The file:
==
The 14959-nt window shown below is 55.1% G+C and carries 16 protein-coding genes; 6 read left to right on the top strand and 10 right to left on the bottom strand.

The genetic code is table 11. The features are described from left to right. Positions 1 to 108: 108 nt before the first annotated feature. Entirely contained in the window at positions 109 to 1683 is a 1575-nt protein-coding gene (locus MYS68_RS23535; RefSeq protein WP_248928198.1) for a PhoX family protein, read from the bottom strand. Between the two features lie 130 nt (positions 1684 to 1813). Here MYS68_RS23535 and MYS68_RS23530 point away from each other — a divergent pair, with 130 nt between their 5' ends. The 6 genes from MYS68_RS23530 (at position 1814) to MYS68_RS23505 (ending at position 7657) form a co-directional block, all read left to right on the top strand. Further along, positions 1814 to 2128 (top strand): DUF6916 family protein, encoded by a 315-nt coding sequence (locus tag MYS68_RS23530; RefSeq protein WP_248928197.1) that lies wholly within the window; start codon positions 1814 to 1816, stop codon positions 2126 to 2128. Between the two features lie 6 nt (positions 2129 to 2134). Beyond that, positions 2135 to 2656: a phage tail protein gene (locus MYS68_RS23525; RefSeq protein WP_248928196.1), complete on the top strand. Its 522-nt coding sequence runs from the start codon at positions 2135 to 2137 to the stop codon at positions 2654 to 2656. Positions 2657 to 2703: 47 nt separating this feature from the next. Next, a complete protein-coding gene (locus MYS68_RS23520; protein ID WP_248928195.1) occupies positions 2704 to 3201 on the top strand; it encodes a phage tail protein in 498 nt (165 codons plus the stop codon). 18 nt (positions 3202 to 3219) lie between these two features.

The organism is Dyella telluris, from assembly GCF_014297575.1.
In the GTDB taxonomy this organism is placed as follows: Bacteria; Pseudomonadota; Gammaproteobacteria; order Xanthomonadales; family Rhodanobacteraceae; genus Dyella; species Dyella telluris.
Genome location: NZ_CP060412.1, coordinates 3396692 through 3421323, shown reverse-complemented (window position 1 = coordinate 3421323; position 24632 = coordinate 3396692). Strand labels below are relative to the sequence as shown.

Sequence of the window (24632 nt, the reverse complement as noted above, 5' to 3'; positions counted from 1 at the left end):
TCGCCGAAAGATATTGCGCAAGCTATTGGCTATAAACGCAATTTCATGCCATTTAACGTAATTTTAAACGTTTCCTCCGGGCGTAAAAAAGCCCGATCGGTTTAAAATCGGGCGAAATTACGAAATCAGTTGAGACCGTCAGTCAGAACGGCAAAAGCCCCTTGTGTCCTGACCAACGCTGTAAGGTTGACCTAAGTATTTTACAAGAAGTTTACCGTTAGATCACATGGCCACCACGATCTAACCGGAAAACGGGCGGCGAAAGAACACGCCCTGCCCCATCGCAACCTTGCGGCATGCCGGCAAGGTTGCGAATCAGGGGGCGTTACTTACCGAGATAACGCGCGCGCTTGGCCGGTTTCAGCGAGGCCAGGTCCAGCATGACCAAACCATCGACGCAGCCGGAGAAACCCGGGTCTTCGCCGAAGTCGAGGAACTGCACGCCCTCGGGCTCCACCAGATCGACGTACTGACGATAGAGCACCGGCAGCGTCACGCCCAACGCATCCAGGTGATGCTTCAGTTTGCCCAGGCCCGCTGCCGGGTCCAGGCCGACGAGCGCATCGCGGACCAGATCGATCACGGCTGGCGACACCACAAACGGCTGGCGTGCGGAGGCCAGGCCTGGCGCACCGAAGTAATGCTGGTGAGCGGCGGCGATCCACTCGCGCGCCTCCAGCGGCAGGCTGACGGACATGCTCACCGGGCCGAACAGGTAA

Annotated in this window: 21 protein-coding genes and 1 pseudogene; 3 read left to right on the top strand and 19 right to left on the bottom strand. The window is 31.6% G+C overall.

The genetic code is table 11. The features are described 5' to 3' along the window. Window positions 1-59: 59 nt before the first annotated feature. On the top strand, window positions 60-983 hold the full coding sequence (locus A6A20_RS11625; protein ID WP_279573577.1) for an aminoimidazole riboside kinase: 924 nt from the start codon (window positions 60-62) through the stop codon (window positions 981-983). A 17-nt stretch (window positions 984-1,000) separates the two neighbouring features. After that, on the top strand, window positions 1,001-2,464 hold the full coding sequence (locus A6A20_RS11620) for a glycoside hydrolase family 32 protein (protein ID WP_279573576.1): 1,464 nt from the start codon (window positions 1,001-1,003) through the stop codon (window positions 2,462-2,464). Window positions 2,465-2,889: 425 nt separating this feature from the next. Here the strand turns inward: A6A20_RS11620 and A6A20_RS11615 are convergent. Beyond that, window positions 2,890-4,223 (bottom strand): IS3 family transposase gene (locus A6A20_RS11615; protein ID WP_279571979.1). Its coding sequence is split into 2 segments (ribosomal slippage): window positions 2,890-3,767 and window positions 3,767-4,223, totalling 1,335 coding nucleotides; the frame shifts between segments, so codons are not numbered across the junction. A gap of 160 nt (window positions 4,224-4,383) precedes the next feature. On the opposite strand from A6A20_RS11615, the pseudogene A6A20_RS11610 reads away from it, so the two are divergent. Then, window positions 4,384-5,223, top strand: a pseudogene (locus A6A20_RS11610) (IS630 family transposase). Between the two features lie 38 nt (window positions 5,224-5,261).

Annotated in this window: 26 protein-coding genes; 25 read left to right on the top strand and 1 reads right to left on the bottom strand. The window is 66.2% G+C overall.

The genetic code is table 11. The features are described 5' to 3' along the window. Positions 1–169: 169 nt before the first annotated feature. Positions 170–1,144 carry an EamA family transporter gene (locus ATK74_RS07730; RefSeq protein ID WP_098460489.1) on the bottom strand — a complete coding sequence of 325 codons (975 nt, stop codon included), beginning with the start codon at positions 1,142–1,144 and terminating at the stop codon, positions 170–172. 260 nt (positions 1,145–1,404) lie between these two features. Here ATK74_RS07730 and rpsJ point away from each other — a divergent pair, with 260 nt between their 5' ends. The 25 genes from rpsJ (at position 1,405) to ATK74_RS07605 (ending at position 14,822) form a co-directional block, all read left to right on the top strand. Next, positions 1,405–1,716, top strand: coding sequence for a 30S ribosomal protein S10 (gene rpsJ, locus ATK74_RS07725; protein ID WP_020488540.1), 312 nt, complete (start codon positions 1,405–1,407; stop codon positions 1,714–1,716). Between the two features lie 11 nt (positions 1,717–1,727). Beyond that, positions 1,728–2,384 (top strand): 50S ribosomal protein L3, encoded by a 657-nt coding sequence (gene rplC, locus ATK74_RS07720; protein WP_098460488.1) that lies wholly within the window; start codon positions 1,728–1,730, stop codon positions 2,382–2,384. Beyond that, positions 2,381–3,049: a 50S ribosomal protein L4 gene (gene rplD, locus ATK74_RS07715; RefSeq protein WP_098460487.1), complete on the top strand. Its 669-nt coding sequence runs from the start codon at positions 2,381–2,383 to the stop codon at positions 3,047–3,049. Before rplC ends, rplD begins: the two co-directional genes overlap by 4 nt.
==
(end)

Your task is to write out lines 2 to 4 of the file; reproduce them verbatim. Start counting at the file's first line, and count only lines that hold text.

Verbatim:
The genetic code is table 11. The features are described from left to right. Positions 1 to 108: 108 nt before the first annotated feature. Entirely contained in the window at positions 109 to 1683 is a 1575-nt protein-coding gene (locus MYS68_RS23535; RefSeq protein WP_248928198.1) for a PhoX family protein, read from the bottom strand. Between the two features lie 130 nt (positions 1684 to 1813). Here MYS68_RS23535 and MYS68_RS23530 point away from each other — a divergent pair, with 130 nt between their 5' ends. The 6 genes from MYS68_RS23530 (at position 1814) to MYS68_RS23505 (ending at position 7657) form a co-directional block, all read left to right on the top strand. Further along, positions 1814 to 2128 (top strand): DUF6916 family protein, encoded by a 315-nt coding sequence (locus tag MYS68_RS23530; RefSeq protein WP_248928197.1) that lies wholly within the window; start codon positions 1814 to 1816, stop codon positions 2126 to 2128. Between the two features lie 6 nt (positions 2129 to 2134). Beyond that, positions 2135 to 2656: a phage tail protein gene (locus MYS68_RS23525; RefSeq protein WP_248928196.1), complete on the top strand. Its 522-nt coding sequence runs from the start codon at positions 2135 to 2137 to the stop codon at positions 2654 to 2656. Positions 2657 to 2703: 47 nt separating this feature from the next. Next, a complete protein-coding gene (locus MYS68_RS23520; protein ID WP_248928195.1) occupies positions 2704 to 3201 on the top strand; it encodes a phage tail protein in 498 nt (165 codons plus the stop codon). 18 nt (positions 3202 to 3219) lie between these two features.

The organism is Dyella telluris, from assembly GCF_014297575.1.
In the GTDB taxonomy this organism is placed as follows: Bacteria; Pseudomonadota; Gammaproteobacteria; order Xanthomonadales; family Rhodanobacteraceae; genus Dyella; species Dyella telluris.